• The Irish word for mute swan is Eala bhalbh.
  • Average lifespan for a mute swan is ten years but the oldest recorded lived to 28 years and five months in 2012.
  • Female is called a pen, males called a cob and babies called cygnets.
  • The male and female are very similar however the male is larger with a larger black knob on the forehead.
  • Cygnets begin life with grey feathers, then gradually turn brown in adolescence before becoming white.
  • Everyone is familiar with the story “The Ugly Duckling” based on this fact.
  • A adult swan has approximately 25,000 feathers.
  • Their diet is largely based upon water plants. They use their extended neck to reach 1 meter below the water surface to graze but they also leave the water to graze on land vegetation, insects, molluscs and small amphibians.
  • Newly born cygnets are mainly lost to crows, herons, magpies, pike and large perch. Both cygnets and adult mute swans are also the prey of foxes and mink.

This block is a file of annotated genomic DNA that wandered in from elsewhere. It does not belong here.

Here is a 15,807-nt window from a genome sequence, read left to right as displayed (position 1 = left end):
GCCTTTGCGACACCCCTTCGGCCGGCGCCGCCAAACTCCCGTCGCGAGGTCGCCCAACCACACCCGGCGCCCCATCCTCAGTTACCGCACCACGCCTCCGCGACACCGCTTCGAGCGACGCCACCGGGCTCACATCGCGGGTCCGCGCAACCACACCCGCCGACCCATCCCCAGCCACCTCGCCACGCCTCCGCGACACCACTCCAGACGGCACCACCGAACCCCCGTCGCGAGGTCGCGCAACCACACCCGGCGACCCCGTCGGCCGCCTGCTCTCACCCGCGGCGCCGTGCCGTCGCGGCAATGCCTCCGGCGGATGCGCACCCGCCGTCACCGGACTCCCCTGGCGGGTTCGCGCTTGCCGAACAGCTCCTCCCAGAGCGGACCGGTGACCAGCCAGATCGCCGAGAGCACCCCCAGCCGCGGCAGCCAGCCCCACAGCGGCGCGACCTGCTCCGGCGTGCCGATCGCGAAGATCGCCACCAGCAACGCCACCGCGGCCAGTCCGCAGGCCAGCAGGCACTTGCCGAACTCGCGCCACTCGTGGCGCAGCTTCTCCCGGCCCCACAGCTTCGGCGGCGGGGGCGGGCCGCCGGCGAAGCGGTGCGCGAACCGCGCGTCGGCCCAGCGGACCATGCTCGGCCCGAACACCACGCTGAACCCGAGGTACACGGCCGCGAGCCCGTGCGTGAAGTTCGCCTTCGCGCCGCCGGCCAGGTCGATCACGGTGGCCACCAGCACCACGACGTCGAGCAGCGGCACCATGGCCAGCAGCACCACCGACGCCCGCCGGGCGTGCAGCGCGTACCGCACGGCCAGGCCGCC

• Vandals, pollution, dogs, overhead cables, bridges, pylons, lead poisoning, fishing-tackle injuries are some of the main threats to swans.
  • Most swans don’t breed until they are four or five having spent a year “on honeymoon”. Females tend to be younger than their mate.
  • Swans generally stay together for life. The divorce rate among Irish swans is around 3% per year.
  • Usually breeding in April, nests are untidy heaps of reed grass and debris beside the water bank; some may be floating.
  • The overall clutch size for Irish swans is seven eggs.
  • Once hatched, the cygnets remain with their mother on the nest for a day or two. Then she leads them onto the water where can swim, vocalise and feed themselves immediately.
  • When danger threatens, a mother will allow the babies climb on her back and shelter under her wings.
  • Try to read “the children of Lir”, a super Irish story.
  • Watch our Wildlife Wednesday Video here for more fun facts